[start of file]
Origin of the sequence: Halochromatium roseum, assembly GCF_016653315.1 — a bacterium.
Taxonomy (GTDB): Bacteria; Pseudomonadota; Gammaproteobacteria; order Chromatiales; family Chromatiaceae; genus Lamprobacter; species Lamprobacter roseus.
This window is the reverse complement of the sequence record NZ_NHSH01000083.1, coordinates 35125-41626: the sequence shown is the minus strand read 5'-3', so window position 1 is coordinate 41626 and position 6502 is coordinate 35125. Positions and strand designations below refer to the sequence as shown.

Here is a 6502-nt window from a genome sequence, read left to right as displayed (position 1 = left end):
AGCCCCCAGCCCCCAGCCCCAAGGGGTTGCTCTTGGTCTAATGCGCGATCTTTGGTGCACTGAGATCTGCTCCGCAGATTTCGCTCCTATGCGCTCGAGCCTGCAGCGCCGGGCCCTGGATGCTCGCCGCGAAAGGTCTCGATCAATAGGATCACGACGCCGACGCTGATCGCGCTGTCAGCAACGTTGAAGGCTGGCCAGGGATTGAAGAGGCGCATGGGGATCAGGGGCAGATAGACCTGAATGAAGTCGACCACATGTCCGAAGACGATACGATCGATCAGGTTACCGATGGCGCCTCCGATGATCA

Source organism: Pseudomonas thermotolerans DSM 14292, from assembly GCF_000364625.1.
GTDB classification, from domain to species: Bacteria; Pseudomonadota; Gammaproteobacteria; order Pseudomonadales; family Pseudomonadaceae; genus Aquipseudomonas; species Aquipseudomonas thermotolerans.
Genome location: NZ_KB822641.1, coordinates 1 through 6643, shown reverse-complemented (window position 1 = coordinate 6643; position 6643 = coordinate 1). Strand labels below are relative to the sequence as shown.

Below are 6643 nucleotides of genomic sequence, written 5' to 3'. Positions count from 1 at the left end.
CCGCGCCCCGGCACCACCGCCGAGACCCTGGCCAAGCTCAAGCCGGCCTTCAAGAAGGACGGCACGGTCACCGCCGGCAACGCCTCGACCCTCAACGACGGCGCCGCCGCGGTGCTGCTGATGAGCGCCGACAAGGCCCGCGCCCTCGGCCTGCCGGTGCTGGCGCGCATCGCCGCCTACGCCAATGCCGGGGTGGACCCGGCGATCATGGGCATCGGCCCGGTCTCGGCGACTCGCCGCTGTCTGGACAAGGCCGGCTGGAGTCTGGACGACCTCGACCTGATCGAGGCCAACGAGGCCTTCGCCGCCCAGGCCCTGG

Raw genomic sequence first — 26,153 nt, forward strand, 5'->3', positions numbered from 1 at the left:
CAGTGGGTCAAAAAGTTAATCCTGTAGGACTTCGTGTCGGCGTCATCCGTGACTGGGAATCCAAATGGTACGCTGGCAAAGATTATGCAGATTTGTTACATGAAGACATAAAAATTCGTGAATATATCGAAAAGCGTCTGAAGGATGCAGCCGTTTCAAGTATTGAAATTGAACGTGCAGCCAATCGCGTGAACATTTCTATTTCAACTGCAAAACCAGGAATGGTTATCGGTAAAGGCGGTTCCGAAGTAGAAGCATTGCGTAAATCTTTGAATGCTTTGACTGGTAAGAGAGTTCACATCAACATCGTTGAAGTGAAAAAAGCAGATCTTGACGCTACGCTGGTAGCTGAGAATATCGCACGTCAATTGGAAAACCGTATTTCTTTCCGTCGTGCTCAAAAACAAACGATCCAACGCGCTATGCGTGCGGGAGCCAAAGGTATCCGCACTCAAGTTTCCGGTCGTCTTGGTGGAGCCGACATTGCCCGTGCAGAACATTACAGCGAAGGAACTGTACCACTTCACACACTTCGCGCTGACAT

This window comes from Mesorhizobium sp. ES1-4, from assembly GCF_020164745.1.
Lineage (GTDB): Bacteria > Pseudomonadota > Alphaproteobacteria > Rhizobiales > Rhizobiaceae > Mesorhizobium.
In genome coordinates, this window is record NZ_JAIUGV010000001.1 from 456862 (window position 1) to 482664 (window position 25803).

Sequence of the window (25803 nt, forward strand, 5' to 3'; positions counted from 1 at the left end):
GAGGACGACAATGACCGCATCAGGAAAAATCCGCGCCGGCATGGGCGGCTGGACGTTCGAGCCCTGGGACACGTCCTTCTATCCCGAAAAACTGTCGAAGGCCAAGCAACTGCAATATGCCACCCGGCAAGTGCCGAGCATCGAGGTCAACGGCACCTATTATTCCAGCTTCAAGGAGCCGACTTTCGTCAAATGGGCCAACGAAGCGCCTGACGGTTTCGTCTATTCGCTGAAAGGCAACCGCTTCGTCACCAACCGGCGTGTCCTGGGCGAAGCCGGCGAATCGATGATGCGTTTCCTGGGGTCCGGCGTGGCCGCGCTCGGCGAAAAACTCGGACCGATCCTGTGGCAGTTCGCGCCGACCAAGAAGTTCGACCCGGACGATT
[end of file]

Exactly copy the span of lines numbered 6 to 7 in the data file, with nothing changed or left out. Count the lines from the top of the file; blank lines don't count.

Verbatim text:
Source organism: Pseudomonas thermotolerans DSM 14292, from assembly GCF_000364625.1.
GTDB classification, from domain to species: Bacteria; Pseudomonadota; Gammaproteobacteria; order Pseudomonadales; family Pseudomonadaceae; genus Aquipseudomonas; species Aquipseudomonas thermotolerans.